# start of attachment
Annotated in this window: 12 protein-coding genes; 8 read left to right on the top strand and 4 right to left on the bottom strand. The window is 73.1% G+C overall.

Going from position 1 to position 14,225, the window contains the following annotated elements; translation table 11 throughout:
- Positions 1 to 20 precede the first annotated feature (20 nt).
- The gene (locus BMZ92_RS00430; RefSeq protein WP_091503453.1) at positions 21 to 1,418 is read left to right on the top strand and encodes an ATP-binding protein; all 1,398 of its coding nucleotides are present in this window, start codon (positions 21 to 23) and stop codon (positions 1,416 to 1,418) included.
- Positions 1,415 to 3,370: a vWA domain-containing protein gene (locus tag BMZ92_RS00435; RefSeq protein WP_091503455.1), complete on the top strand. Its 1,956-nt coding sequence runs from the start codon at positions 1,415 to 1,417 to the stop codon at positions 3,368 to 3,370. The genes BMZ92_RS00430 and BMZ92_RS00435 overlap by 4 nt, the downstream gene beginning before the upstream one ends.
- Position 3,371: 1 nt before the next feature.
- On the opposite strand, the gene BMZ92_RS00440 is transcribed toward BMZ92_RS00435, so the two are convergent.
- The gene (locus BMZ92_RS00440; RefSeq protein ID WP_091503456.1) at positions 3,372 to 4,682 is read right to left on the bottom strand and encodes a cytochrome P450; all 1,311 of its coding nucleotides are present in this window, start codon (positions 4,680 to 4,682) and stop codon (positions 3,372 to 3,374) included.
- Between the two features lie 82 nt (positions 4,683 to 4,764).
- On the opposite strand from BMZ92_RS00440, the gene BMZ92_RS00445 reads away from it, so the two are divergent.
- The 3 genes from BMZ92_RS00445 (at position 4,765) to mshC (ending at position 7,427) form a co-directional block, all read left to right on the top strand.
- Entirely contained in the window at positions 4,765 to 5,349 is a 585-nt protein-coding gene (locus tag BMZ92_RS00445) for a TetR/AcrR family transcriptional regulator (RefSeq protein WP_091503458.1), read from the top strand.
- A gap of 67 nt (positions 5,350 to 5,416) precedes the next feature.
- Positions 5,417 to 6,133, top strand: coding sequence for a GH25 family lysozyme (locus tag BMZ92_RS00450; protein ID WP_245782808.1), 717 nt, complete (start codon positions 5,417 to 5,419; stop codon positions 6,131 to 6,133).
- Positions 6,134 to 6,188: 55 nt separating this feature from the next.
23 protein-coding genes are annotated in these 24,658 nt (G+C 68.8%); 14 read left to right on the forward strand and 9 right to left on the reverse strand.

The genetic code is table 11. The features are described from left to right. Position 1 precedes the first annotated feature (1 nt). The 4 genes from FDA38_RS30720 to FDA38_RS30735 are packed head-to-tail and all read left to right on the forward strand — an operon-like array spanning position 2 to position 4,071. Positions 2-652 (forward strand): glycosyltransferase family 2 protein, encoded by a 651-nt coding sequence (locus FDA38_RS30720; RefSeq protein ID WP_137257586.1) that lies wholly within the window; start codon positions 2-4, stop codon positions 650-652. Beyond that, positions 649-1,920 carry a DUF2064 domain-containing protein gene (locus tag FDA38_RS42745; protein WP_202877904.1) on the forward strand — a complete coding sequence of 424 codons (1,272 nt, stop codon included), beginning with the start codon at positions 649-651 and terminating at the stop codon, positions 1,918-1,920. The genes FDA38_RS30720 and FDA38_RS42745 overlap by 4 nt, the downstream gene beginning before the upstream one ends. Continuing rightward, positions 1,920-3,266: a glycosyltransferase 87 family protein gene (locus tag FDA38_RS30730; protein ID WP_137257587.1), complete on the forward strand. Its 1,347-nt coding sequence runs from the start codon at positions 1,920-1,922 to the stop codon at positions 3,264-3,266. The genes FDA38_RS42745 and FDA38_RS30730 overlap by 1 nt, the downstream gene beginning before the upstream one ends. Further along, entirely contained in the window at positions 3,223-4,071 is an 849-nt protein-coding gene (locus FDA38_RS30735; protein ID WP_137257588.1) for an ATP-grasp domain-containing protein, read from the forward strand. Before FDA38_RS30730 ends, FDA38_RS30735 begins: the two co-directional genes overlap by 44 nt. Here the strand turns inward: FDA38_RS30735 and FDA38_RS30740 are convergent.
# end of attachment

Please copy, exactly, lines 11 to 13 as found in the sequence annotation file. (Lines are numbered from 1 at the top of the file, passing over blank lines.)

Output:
- The 3 genes from BMZ92_RS00445 (at position 4,765) to mshC (ending at position 7,427) form a co-directional block, all read left to right on the top strand.
- Entirely contained in the window at positions 4,765 to 5,349 is a 585-nt protein-coding gene (locus tag BMZ92_RS00445) for a TetR/AcrR family transcriptional regulator (RefSeq protein WP_091503458.1), read from the top strand.
- A gap of 67 nt (positions 5,350 to 5,416) precedes the next feature.